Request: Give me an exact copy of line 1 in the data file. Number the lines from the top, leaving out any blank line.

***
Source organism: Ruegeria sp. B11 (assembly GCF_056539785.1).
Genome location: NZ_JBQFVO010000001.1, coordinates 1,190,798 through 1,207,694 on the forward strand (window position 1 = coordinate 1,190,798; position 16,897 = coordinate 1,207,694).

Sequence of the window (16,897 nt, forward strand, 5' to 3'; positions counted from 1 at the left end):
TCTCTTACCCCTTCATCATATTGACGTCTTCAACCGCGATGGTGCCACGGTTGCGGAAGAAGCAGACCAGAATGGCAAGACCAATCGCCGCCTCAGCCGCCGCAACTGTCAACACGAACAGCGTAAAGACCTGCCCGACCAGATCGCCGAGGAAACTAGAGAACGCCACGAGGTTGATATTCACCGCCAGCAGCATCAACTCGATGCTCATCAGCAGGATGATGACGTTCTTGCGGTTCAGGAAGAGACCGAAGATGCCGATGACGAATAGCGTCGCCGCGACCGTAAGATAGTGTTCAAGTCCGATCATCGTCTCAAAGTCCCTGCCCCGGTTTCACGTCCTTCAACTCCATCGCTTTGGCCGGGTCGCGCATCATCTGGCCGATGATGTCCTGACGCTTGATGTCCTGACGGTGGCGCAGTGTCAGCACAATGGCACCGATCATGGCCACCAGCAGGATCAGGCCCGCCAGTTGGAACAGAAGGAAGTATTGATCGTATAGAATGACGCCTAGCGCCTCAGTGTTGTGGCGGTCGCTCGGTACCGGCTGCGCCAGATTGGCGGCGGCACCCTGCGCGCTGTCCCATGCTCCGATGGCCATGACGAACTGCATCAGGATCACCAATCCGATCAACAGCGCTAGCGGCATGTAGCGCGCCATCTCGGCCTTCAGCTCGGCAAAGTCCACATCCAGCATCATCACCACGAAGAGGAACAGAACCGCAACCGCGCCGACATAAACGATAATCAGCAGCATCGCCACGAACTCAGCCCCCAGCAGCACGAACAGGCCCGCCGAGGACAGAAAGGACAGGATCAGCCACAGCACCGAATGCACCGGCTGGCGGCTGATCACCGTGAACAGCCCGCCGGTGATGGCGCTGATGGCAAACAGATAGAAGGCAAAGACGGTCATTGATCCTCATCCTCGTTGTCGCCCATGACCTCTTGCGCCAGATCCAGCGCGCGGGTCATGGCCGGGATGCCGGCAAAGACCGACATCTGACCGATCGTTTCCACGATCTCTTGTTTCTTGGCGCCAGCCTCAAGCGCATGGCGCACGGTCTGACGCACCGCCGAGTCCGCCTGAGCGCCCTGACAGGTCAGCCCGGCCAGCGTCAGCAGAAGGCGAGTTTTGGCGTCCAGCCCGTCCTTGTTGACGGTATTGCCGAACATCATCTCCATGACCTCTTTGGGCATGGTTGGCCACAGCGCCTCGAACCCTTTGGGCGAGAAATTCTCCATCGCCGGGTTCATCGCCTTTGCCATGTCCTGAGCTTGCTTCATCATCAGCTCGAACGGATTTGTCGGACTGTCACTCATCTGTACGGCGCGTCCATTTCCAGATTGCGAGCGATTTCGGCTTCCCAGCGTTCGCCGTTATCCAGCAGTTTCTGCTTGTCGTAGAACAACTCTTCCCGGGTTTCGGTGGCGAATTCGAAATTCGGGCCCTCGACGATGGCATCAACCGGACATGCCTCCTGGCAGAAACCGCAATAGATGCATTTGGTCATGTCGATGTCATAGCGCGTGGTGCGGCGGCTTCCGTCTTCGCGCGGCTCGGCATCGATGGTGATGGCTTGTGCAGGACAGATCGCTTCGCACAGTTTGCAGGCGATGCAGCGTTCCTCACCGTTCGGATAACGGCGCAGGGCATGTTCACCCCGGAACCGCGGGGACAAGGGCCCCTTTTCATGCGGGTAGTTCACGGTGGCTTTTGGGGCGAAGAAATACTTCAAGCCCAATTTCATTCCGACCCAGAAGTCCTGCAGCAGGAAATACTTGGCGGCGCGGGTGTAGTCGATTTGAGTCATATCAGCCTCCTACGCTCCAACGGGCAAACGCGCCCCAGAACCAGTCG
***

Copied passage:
Source organism: Ruegeria sp. B11 (assembly GCF_056539785.1).